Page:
About American Petanque

The purpose of American Petanque is to support and promote petanque in the United States. Our Facebook page is americaine.petanque. To contact us leave a comment. Our mission is…

To support American petanque groups
…via the American Petanque web site.

To make it easy to find information about petanque
…via the All About Petanque web site.

To help Americans to find American petanque groups and places to play
…via the American Petanque Directory.

To provide an entry-point to petanque resources on the web
…via the Petanque Portal USA.


Youth petanque programs

A few years ago there was a brief flurry of interest in the USA in starting youth petanque programs in high schools. In my opinion, that isn’t an effective way to promote petanque in the USA, and the interest in trying to do it didn’t last very long.

In any event, as I was doing some research on the topic, I discovered that Australia had experienced a similar wave of interest in 2005. At that time, they created an organization and a website devoted to Junior Petanque. One resource on that website is a 30-page brochure called Promoting and Developing Junior Petanque: Guidelines for Volunteers. It covers a lot of areas, including insuring volunteers, privacy issues involved with photographing children, and much more. If interest in youth programs ever revives in the USA, it would be a useful resource for us. It can be found and downloaded HERE.

How the FPUSA works

revised 2022-05-08
I’ve been curious about how FPUSA officers are elected, and about how the FPUSA works in general.  I found answers to my questions on the FPUSA website, in the FPUSA constitution and bylaws.

FPUSA organizational structure
The organizational structure of the FPUSA has three layers.

FPUSA board of directors
national officers
(elected by club presidents)
regional counselors
(elected by club presidents)
clubs & club presidents
individual member

Individual members
For a discussion of FPUSA individual membership and its benefits, see THIS.

Club presidents
Different clubs elect their presidents in different ways. Most clubs hold direct elections in which the club members vote for the president. Others elect club board members who then select the president and other club officers.

Regions and regional counselors (representatives)
The USA is divided up into seven regions. (For a map of the seven FPUSA regions, see below.) The club presidents in each region elect one (or possibly two, depending on the number of individual members in the region) regional counselors to be their representatives on the FPUSA board of directors. (For the current regional representatives, see THIS.) Elections for regional counselors are held each year in November, and regional counselors serve for two year. Elections for half of the regional counselors are held in even-numbered years, and for the other half in odd-numbered years. As of 2022 there are 13 regional representatives: Northeast (1), Mid-America (2), Southeast (3), Central (1), Southwest (2), Northern California (2), and Northwest (2).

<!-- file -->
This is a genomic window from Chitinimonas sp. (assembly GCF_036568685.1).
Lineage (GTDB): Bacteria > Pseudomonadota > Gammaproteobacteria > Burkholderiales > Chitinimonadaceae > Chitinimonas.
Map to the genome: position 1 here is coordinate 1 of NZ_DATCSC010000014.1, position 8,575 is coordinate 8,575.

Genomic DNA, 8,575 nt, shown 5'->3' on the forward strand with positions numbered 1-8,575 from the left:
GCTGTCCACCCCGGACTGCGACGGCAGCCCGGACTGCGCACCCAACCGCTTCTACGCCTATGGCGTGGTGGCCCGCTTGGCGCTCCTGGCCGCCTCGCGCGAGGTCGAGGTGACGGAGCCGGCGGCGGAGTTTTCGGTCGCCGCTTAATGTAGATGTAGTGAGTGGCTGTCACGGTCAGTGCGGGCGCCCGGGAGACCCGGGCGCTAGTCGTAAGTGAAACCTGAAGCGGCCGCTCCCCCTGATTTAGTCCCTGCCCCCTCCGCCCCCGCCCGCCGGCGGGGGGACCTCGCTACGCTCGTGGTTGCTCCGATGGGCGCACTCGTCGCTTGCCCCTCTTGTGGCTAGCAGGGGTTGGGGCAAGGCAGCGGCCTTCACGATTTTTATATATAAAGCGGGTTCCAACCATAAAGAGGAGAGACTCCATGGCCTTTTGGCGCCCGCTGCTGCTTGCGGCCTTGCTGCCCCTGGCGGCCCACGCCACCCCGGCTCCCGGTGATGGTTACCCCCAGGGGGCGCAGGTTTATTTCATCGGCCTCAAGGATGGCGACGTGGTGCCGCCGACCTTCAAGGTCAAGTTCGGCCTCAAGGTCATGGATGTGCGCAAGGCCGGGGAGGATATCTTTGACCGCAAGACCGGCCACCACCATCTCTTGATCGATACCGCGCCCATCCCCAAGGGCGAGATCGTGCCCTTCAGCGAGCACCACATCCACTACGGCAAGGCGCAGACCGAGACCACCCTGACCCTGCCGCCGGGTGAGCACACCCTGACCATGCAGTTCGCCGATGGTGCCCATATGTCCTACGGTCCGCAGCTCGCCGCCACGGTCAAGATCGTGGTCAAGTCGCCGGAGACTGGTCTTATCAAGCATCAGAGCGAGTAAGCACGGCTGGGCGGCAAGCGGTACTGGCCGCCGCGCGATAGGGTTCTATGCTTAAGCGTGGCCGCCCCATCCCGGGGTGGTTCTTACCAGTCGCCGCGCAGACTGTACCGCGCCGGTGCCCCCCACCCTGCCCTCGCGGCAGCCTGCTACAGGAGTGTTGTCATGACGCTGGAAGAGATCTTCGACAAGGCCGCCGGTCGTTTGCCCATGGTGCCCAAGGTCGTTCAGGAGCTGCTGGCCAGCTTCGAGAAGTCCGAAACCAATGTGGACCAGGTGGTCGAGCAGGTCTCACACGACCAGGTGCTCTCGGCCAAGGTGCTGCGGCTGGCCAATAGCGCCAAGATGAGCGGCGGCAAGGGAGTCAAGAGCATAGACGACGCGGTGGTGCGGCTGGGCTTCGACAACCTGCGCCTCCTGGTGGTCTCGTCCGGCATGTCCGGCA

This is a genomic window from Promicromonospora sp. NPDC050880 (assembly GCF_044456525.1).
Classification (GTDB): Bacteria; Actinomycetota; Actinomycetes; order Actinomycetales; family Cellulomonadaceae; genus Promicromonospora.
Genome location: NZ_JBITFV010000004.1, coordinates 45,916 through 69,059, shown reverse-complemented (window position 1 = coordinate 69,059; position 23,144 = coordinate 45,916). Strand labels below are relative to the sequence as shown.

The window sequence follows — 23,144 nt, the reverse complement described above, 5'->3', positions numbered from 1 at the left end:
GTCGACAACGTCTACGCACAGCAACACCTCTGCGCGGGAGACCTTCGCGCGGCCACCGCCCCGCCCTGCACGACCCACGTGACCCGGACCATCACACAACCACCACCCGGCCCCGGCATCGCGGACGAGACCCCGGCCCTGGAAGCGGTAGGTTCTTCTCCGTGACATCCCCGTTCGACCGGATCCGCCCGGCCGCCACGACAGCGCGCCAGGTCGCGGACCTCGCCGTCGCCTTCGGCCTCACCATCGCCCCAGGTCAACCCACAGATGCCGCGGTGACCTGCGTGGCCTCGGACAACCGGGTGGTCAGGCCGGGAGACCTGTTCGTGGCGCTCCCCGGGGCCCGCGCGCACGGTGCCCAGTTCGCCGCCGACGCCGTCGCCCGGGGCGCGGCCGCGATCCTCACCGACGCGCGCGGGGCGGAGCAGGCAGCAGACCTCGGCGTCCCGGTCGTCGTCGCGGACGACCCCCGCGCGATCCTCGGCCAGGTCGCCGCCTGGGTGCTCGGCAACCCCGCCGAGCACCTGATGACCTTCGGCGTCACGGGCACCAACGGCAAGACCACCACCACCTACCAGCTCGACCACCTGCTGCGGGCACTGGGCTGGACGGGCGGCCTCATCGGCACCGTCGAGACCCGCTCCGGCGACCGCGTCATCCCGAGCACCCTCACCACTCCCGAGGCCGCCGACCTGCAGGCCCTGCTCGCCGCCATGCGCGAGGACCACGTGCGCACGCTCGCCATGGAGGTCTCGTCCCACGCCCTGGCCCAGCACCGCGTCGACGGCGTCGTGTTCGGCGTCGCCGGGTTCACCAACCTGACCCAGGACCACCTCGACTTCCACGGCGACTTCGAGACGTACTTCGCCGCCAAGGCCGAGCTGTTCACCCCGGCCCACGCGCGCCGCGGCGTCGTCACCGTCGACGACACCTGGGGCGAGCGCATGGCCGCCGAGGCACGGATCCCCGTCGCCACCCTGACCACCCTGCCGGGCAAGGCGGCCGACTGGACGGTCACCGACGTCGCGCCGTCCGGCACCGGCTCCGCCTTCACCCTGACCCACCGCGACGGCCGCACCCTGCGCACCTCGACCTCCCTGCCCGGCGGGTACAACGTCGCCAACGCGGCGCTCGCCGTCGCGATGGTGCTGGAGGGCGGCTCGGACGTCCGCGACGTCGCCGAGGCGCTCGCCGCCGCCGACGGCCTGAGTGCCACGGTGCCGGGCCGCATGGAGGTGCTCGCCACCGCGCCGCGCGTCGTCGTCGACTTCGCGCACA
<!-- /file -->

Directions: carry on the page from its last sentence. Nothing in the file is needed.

National officers and the FPUSA board of directors
The FPUSA is governed by a Board of Directors. (For the current Board, see THIS.) The Board consists of two groups— regional counselors and national officers. There are five national officers— President, Vice-President, Secretary, Treasurer, and National Sports Director. National officers are elected each year in November and serve for two years.

  • Elections for Vice-President, Secretary, and National Sports Director are held in even-numbered years.
  • Elections for President and for Treasurer are held in odd-numbered years.

The Board of Directors holds a regular Annual Meeting once a year, and may meet in special meetings on an as-needed basis.  Unless the meeting is closed to the public (which the President may determine is appropriate), any FPUSA member may attend any meeting of the Board of Directors.  Minutes of the meetings are taken by the Secretary and distributed to Board Members after the meetings.  The Annual Meeting typically takes place in conjunction with the FPUSA World Championship Qualification Tournament.  In 2015, that took place September 12/13 at the Fresno Petanque Club.

FPUSA national officers
In order to be FPUSA President, a person must have been a member of the Board of Directors (in some other capacity) for at least 3 years, and an FPUSA member for at least 5 years. For Vice-President, the corresponding requirements are 2 years and 4 years, respectively. And so on for the other regional and national offices.

The Board of Directors creates and supervises a number of standing committees whose job is to discharge specific functions. Some of the national officers chair standing committees.

  • The National Sport Committee is a 5-person committee headed by the National Sport Director. The responsibilities of the National Sport Director are quite broad. They include responsibility for the rules, administration of the umpire corps, running regional and national competitions, handling tournament hosting bids, and promotion of the game (including youth development and outreach).